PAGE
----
Banned Books Week
September 25th marks the beginning of Banned Books Week. The observance began 28 years ago in response to the alarming number of books that are challenged each year by individuals and governments.
Since its inception, the week has served as a celebration of intellectual freedom and the importance of the First Amendment. NYRB Classics salutes Banned Books Week and the insuppressible power of the written word. Here are a few of the unforgettable authors we have brought back into print who have faced censorship in the United States and elsewhere:
Author of Memories of the Future
This book collects some of his finest stories that were banned in Russia.
Author of Contempt and Boredom
Banned from publishing under Mussolini, and with many works on the Catholic Church’s index of censored books, he emerged after World War II as one of the most admired and influential twentieth-century Italian writers.
Author of Memoirs of Hecate County
Attacked in court when originally published in 1946 and banned in New York state for several years, “The Memoirs of Hecate County” contains six related stories and novelettes, including the infamous “Princess with the Golden Hair.”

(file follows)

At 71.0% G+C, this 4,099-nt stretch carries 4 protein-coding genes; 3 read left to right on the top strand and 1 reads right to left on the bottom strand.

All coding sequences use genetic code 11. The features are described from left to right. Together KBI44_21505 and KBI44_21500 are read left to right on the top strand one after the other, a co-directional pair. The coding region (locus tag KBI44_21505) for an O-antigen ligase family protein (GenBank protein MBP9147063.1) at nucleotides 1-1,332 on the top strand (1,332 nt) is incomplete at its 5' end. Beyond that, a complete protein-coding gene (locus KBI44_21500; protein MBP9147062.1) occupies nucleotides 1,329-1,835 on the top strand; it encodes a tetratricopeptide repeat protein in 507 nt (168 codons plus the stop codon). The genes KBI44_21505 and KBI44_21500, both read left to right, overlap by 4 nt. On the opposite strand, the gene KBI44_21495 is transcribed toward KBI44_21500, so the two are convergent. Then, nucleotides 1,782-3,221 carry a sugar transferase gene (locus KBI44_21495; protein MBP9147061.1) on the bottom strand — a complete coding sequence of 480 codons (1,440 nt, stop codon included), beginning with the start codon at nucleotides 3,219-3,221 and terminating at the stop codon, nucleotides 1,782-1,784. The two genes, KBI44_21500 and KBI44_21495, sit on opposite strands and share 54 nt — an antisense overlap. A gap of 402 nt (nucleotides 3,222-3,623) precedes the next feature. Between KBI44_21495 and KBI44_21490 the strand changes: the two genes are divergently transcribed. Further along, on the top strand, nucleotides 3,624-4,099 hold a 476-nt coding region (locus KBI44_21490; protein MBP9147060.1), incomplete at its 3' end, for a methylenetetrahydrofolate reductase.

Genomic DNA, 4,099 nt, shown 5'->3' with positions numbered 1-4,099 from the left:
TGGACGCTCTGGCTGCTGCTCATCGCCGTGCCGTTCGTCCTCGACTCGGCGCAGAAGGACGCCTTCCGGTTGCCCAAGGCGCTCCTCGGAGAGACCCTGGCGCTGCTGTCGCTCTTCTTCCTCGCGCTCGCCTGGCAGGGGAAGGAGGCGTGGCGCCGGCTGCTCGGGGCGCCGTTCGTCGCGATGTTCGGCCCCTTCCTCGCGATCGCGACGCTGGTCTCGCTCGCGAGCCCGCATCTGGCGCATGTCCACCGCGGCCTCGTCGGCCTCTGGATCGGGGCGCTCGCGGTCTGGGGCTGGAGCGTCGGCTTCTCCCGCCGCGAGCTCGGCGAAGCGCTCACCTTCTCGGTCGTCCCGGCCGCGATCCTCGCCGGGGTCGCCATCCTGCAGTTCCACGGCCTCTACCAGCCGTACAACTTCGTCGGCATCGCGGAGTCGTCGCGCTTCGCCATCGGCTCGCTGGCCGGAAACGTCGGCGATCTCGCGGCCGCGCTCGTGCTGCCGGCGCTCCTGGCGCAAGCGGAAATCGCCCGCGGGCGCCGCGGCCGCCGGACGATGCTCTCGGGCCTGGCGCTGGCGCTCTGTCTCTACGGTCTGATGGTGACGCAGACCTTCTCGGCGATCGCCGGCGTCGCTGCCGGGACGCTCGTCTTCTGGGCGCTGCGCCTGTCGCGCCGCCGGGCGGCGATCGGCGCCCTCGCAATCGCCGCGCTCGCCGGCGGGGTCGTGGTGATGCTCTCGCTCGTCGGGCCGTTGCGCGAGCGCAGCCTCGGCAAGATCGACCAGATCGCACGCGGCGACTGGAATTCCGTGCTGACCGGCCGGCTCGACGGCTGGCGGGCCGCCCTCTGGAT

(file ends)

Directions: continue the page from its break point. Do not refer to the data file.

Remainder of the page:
Author of The Queue and Ice
His work was banned in the Soviet Union, and The Queue, was published by the famed emigre dissident Andrei Sinyavksy in France in 1983.
Author of Soul and The Foundation Pit
The Soviet writer Andrey Platonov saw much of his work suppressed or censored in his lifetime.
Author of Life and Fate, Everything Flows, and The Road
On its completion in 1960, Life and Fate was suppressed by the KGB. Twenty years later, the novel was smuggled out of the Soviet Union on microfilm.
Banned Books Week is sponsored by the American Library Association, the American Booksellers Foundation for Free Expression, the Association of American Publishers, the American Society of Journalists and Authors, and the National Association of College Stores, and endorsed by the Center for the Book of the Library of Congress.
September 24, 2010, 5:12 p.m.